MUMBAI: The Tata group has put more into building non-cyclical consumer facing businesses. Tata Sons, the investment holding company, has put fresh equity of about Rs 2,500 crore over three years into Trent, Infinity Retail, Tata Capital and Tata Housing.
The group is still largely seen as a manufacturing and technology powerhouse. It is now shifting its focus to the other businesses, as the number of Indian households in the mass segment is expected to reach 111 million by 2014-15, up from 75 million in 2005-06. “Every company in the group has been thinking on how to re-engineer their offering to be able to hit the mass market,” says Raju Bhinge, chief executive, Tata Strategic Management, consulting arm of the Tata group.
The group had earlier limited such exposure to companies such as Tata Global Beverages, Tata Chemicals and Titan. These saw opportunity in largely unorganised categories such as tea and salt, besides watch and jewellery retailing. Now, it is trying to tap the growing mass segment by building new businesses where it sees competitive advantages
One of these is real estate. “Real estate in the luxury segment and for commercial use is cyclical but one very important facet we are trying to crack is the affordable housing story for the middle class and upper middle income group, which is not cyclical,” says Brotin Banerjee, managing director and chief executive officer of Tata Housing Development.
Tata Housing, 29 years old, got Rs 505 crore of equity investment from Tata Sons in 2012-13. The annual revenue was as little as Rs 36 crore in 2006 and it rediscovered itself by foraying into low-cost housing. It recorded Rs 1,135 crore of revenue in 2012-13, having grown at a compounded annual rate (CAGR) of 80 per cent in the past five years.
According to a McKinsey study, India will have 68 cities with a population of a little over a million by 2030, up from 42 at present. “Companies which are today getting into the urbanisation space will see the bonanza and dividend being paid out over the next 10 to 15 years,” says Banerjee.
The company has 29 projects — around 70 million sq ft of properties under various stages of development — at 13 locations across the country. This has an aggregate revenue potential of Rs 33,000 crore. At a higher revenue base, it expects to grow at a CAGR of 30-40 per cent for the next five years, to achieve its Rs 5,000-crore annual turnover target.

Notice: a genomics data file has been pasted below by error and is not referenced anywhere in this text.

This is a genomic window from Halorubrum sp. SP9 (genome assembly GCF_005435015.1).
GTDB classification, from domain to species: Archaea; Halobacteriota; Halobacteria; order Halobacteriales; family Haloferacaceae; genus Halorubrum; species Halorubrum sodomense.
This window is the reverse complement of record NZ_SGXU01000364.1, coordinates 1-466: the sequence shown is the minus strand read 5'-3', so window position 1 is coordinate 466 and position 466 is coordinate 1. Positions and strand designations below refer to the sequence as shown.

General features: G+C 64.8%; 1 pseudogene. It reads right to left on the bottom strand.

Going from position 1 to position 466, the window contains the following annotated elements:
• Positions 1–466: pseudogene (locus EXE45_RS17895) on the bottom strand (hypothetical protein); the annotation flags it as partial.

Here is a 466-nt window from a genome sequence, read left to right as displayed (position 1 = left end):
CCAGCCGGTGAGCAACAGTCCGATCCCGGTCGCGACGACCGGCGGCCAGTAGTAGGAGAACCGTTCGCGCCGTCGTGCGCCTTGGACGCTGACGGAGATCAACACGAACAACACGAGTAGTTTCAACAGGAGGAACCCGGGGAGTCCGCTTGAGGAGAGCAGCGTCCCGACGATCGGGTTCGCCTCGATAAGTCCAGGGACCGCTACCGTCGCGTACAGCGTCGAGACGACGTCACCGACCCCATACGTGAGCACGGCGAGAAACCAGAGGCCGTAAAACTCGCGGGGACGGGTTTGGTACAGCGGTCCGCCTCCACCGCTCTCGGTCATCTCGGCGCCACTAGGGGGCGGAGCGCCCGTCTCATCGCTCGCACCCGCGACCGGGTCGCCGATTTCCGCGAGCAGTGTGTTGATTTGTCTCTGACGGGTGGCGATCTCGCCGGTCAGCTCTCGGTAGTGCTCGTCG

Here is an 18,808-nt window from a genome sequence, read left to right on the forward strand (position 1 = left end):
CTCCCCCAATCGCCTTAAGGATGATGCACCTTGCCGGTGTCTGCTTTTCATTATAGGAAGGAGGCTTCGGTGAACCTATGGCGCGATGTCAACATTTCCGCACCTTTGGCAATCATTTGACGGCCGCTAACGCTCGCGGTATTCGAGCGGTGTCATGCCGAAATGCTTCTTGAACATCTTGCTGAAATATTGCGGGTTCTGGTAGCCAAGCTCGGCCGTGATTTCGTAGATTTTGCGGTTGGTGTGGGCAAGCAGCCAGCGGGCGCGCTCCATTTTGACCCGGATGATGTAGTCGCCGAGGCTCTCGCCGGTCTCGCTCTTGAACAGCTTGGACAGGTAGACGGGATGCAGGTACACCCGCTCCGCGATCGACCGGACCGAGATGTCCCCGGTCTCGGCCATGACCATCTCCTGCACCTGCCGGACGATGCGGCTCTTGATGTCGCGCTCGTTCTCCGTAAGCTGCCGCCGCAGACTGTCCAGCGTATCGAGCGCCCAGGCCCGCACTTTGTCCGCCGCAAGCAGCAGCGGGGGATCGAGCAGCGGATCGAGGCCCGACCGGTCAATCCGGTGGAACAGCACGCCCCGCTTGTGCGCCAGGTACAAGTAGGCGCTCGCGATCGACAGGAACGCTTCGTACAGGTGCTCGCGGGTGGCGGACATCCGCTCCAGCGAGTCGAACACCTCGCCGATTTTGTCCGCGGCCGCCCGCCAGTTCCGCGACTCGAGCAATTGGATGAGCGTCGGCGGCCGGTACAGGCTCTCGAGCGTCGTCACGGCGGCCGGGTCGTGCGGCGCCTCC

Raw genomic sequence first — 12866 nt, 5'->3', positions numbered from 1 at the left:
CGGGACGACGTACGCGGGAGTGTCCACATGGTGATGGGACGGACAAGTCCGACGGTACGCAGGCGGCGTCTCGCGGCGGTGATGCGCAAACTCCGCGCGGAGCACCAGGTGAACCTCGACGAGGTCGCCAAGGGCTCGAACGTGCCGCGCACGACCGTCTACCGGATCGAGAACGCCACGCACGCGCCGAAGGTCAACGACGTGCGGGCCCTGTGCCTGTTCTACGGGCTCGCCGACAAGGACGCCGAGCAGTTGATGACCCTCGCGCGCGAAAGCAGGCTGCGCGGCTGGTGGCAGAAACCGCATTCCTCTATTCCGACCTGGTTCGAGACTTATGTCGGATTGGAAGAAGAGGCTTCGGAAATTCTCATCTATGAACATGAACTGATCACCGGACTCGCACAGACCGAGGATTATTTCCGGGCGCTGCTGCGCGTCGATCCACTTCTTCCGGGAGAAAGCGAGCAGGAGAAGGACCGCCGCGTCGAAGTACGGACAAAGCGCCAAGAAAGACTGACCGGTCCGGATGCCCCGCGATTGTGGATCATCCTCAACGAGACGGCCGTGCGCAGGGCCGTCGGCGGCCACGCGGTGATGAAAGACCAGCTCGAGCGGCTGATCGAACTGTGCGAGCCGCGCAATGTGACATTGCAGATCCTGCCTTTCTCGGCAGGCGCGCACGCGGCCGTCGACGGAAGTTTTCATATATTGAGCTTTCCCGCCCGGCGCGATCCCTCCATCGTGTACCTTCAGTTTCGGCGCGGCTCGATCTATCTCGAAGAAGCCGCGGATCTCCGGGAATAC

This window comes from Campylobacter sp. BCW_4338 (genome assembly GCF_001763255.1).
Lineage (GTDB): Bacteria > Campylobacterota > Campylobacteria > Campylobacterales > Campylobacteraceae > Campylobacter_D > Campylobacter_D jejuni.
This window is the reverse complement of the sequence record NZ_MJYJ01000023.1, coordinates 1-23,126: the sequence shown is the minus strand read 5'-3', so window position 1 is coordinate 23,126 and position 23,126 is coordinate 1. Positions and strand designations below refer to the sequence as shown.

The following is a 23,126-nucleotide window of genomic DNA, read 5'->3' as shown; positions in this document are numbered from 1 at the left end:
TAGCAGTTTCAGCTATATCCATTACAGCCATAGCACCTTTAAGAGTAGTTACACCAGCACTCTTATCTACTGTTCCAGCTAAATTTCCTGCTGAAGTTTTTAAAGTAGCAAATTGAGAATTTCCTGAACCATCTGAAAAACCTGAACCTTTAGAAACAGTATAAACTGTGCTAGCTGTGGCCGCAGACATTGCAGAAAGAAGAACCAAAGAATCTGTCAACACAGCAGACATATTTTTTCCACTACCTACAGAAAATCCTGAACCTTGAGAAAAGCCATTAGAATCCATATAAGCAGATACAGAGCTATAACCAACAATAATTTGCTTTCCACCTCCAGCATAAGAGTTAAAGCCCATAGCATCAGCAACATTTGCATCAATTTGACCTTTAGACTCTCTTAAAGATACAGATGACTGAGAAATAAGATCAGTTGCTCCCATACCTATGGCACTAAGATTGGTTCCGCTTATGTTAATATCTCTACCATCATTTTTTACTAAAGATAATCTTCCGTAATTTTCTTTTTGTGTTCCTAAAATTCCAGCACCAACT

To tap the same set of burgeoning mass consumers, another Group company, Tata Capital, is building a retail finance business much faster than that for corporate finance. It began operations in 2007 and got Rs 1,300 crore equity from Tata Sons from 2010-11 to 2012-13. About 70 per cent of this has been used to grow businesses such as home or mortgage loans, loans against property, car loans and personal loans. “Corporate finance and retail business are almost equal now in terms of loan book size,” says R Vaithianathan, managing director, Tata Capital Housing, a subsidiary of Tata Capital. In 2012-13 at Rs 8,833 crore, the retail finance business was 38 per cent of the total loan size of Rs 23,023 crore, up from Rs 2,100 crore constituting a 23 per cent of total loan size in 2009-10.
The company’s housing finance business, of a loan book size of Rs 5,800 crore with 20,000 customers, largely from the self-employed segment, is aiming to grow this to Rs 20,000 crore in the next three years. “We are concentrating on the low middle segment, as the average age of Indian house buyers is coming down,” says Vaithianathan. He is expecting another Rs 1,000 crore of equity infusion from Tata Sons for this.
Similarly, the consumer finance business of the retail portfolio that comprises car loans, personal loans, loans against property and shares, is also expected to grow to Rs 15,000 crore from about Rs 5,000 crore now. It is expecting a similar amount of equity infusion from the promoter firm.
Riding on the same ambition, to catch the new set of consumers, Tata Sons infused another Rs 420 crore from 2010-11 to 2012-13 in its consumer electronics and durable retail chain, Croma, run by Infiniti Retail. The company started operations about seven years earlier and has grown to a little over Rs 3,300 crore annual turnover, with 100 stores in 16 cities.
“The credit goes to the consumer segment we are targeting, which is the youth, and the business executives who understand technology,” says Ajit Joshi, chief executive officer and managing director, Infiniti Retail. The company says its average sale per transaction (ASP) has been growing by about 10 per cent year on year for seven years, to Rs 8,000 now. This is also against the perception that it should go down in the electronics business.
“Spending capacity is increasing, so we consistently provide something better to consumers which helps our ASP grow year on year,” he says. About 80 per cent of the CDIT (consumer durables and information technology) business comes from the top 20 cities. And, the company has targeted to capture 20 per cent of this in those 20 cities. It plans to expand to Kolkata and Jaipur in the next financial year and then take it further to Mysore and Mangalore.
Another retail company of the group that attracted Tata Sons’ capital in the past three financial years is Trent. The group investment holding company infused Rs 265 crore here and the firm saw its most aggressive expansion in this period. Westside, the company flagship department store chain, added 31 stores in the three years, taking the total number to 70. This has crossed 80 in the current financial year. The investment might look small in the context of the over $100-billion turnover of the Tata group but consumer businesses do not require large capital as steel. But it is highly valued from return on capital perspective.